23. On his reign see Huttner, Von Maximinus Thrax bis Aemilianus. In: Johne et al., Military Emperor , pp. 201ff. At the following time, see Andreas Alföldi: The Crisis of Empire . In: The Cambridge Ancient History. Vol. XII: The Imperial Crisis and Recovery AD 193-324 . Edited by SA Cook, FE Adcock et al. Cambridge 1939, pp. 165ff .; Potter, Roman Empire at Bay , 241ff.
  24. Huttner, From Maximinus Thrax to Aemilianus. In: Johne et al., Military Emperor , p. 211ff.
  25. On the reign of Valerian see Toni Glas: Valerian. Empire and reform approaches in the crisis phase of the Roman Empire. Paderborn et al. 2014 as well as summarizing Andreas Goltz / Udo Hartmann : Valerianus and Gallienus. In: Johne et al., Military Emperor , pp. 223-295 (including Gallienus).
  26. Philip Huyse is fundamental to this: The trilingual inscription of Šabuhr I on the Ka'ba-i Zardušt (ŠKZ) . 2 vols. London 1999.
  27. The date of the (first) conquest of Antioch is, like several other points in the chronology of this time, controversial, but mostly 253 is assumed. In the following, the reasoning in Johne's manual is usually followed.
  28. On the Persian offensive of 253 cf. Huttner, From Maximinus Thrax to Aemilianus. In: Johne et al., Military Emperor , pp. 218–221.
  29. Cf. in summary Potter, Roman Empire at Bay , pp. 251ff.
  30. On the persecution of Christians see (with references to sources and other literature) Goltz / Hartmann, Valerianus and Gallienus. In: Johne among others, soldiers Kaiser , pp 240-242 and pp 256f.
  31. ^ Goltz / Hartmann, Valerianus and Gallienus. In: Johne et al., Military Emperor , pp. 244–246; Egon Schallmayer (Ed.): The Augsburg victory altar. Testimony to a troubled time . Saalburg Museum Bad Homburg vd H. 1995.
  32. Zosimos 1.34ff. The dating is controversial, and these raids may not have taken place until 259. See Goltz / Hartmann, Valerianus and Gallienus. In: Johne et al., Militärkaiser , p. 247, note 135.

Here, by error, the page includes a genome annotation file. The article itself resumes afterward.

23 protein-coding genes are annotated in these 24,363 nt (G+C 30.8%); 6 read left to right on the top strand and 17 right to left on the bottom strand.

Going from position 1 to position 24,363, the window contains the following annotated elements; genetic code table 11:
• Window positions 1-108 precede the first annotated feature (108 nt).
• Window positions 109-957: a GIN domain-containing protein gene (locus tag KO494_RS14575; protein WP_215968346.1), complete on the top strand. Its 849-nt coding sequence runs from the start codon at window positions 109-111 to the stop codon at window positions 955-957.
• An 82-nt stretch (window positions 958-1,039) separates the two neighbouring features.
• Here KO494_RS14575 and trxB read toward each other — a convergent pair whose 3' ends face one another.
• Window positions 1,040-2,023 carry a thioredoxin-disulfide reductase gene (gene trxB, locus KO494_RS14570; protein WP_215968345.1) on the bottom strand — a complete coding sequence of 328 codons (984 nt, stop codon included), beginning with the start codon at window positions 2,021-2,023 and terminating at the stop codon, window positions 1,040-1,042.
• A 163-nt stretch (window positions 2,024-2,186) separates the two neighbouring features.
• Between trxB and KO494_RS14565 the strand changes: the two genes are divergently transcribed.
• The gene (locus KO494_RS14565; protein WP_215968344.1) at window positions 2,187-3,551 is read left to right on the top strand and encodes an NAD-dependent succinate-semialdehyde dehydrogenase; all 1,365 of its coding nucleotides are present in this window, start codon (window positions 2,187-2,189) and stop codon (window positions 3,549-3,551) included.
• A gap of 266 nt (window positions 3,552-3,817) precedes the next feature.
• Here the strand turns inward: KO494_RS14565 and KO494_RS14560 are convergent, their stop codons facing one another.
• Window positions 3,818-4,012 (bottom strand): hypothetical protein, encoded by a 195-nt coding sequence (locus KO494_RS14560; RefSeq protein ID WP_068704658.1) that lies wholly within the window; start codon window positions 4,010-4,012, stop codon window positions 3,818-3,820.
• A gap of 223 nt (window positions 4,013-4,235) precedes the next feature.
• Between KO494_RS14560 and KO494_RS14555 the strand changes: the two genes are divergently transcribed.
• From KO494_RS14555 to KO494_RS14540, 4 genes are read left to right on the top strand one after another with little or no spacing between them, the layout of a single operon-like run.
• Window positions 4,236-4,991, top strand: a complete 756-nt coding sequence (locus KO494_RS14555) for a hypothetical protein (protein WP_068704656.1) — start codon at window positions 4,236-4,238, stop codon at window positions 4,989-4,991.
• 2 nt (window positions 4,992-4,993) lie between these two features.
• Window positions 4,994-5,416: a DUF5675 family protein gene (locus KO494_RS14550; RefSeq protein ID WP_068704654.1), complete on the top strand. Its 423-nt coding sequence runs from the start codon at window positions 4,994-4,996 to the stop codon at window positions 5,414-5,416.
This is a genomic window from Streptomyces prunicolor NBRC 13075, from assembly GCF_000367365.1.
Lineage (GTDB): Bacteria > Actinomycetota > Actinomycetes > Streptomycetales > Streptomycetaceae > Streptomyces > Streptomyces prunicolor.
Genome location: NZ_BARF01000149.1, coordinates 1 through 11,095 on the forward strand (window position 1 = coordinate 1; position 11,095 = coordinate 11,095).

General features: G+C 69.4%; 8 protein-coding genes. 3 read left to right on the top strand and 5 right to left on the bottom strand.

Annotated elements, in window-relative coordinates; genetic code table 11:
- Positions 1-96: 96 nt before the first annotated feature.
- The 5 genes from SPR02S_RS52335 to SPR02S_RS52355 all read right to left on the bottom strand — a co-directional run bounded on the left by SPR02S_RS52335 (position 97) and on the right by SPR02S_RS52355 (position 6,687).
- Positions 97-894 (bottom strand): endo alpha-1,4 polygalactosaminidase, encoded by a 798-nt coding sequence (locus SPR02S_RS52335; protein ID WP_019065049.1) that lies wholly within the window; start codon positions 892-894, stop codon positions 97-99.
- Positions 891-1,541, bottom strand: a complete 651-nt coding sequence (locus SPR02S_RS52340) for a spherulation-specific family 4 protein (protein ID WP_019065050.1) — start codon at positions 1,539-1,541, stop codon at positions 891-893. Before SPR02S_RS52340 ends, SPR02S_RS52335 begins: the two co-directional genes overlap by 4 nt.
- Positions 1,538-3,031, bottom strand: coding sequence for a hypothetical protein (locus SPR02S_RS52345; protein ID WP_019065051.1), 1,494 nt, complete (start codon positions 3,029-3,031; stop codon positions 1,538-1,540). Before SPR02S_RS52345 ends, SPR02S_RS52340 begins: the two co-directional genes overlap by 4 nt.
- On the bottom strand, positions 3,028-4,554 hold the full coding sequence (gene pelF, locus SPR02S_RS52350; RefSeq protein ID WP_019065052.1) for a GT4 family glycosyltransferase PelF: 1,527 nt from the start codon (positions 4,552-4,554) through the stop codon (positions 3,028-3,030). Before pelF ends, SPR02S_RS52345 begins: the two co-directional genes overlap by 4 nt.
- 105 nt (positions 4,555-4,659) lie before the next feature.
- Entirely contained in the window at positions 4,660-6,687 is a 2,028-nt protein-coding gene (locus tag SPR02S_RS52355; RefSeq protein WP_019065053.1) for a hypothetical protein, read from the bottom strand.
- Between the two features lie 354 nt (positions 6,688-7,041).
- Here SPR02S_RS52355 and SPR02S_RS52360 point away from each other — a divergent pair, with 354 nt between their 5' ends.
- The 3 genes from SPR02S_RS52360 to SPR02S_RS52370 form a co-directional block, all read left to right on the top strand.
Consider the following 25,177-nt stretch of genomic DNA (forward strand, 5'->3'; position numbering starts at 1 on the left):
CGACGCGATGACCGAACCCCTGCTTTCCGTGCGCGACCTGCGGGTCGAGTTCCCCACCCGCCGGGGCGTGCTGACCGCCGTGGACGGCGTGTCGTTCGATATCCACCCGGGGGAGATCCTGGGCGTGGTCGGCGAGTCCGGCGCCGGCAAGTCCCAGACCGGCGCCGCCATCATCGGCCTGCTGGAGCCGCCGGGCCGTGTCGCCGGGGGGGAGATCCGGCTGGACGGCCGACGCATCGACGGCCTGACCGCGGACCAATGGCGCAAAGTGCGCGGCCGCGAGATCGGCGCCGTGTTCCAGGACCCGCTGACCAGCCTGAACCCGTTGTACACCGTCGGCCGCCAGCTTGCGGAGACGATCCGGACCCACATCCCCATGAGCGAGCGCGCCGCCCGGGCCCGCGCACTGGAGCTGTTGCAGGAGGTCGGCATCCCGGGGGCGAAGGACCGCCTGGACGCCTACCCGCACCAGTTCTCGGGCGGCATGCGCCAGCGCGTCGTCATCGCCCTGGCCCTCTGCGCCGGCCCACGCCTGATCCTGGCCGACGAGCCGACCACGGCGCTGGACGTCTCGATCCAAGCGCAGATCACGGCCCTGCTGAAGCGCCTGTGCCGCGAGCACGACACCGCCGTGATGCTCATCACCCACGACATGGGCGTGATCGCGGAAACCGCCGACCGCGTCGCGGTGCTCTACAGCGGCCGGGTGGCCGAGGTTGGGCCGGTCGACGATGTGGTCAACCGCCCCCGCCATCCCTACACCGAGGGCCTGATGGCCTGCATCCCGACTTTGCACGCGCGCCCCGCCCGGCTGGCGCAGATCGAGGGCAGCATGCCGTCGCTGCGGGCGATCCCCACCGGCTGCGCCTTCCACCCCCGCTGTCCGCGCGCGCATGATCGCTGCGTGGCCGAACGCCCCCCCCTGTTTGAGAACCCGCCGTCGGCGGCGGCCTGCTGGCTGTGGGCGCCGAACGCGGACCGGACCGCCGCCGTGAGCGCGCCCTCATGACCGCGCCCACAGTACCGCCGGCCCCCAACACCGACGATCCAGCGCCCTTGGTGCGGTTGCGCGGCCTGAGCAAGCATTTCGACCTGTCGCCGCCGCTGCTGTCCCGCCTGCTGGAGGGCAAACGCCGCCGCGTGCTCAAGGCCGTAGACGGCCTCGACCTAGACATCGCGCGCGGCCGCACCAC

33. SKZ, §§ 18–22, Greek version; the translation follows Engelbert Winter, Beate Dignas: Rome and the Persian Empire . Berlin 2001, p. 98. This by no means unsuspicious description is confirmed by some Western sources such as Eutropius (9.7) and later historians such as the Byzantine Johannes Zonaras (12.23), but other Roman sources (e.g. Zosimos 1,36,2) instead claim that Valerian asked Shapur to negotiate and was then treacherously captured during the talks. See also Goltz / Hartmann, Valerianus and Gallienus. In: Johne et al., Military Emperor , p. 250f.
  34. See generally Andreas Luther : Rome's Mesopotamian Provinces after the capture of Valerian (260) . In: Josef Wiesehöfer, Philip Huyse (Ed.): Eran ud Aneran. Studies on the relations between the Sasanian Empire and the Mediterranean world . Stuttgart 2006, 203-219.
  35. On the sole rule of Gallienus: Goltz / Hartmann, Valerianus and Gallienus. In: Johne et al., Military Emperor , pp. 255ff. See also Michael Geiger: Gallienus. Frankfurt a. M. 2013.
  36. a b For the characterization of the principle as an acceptance system see Egon Flaig : Challenging the Kaiser. Usurpation in the Roman Empire . Frankfurt am Main / New York 1992.
  37. On this fatal cycle cf. Felix Hartmann: Change of rulers and imperial crisis . Frankfurt am Main 1982.
  38. Petros Patrikios , Fragment 10 (Edition Müller; Fragment 175 in Thomas M. Banchich: The Lost History of Peter the Patrician. New York 2015, p. 115f.)
  39. See also David Potter: Palmyra and Rome: Odaenathus' Titulature and the Use of the Imperium Maius . In: Zeitschrift für Papyrologie und Epigraphik 113 (1996), pp. 271–285. On the other hand, Swain tried to work out that Odaenathus was not given an official Roman office, see Simon Swain: Greek into Palmyrene: Odaenathus as 'Corrector totius Orientis'? . In: Zeitschrift für Papyrologie und Epigraphik 99 (1993), pp. 157-164.
  40. So the anonymus post Dionem , fragment 7. Cf. generally Hartmann, Das palmyrenische Teilreich, p. 218ff.
  41. Popular scientific overview by Pat Southern: Empress Zenobia: Palmyra's Rebel Queen . Continuum, London / New York 2008.
  42. Basically: Hartmann, Das Palmyrenische Teilreich ; see also Hartmann, Das Palmyrenische Teilreich. In: Johne et al., Military Emperor , p. 343ff.
  43. See Hartmann, Das Palmyrenische Teilreich , pp. 306f.